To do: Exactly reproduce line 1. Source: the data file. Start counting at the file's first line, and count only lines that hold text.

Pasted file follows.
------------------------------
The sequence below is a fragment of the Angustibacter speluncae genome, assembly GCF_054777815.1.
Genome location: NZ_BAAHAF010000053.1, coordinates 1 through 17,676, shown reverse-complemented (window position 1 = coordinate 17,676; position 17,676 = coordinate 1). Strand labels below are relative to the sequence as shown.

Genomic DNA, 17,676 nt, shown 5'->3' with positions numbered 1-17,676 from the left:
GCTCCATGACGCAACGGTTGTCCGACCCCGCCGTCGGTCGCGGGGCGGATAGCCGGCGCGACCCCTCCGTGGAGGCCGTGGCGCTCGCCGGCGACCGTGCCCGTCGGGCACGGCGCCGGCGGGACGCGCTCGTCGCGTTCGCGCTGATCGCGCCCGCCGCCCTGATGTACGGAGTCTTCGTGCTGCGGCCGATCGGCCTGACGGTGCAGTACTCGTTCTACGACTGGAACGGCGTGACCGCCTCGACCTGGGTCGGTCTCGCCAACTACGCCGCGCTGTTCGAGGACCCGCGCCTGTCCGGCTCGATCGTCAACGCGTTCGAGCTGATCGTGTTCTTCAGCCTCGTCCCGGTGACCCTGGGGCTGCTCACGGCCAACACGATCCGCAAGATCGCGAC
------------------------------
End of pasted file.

The sequence below is a fragment of the Angustibacter speluncae genome, assembly GCF_054777815.1.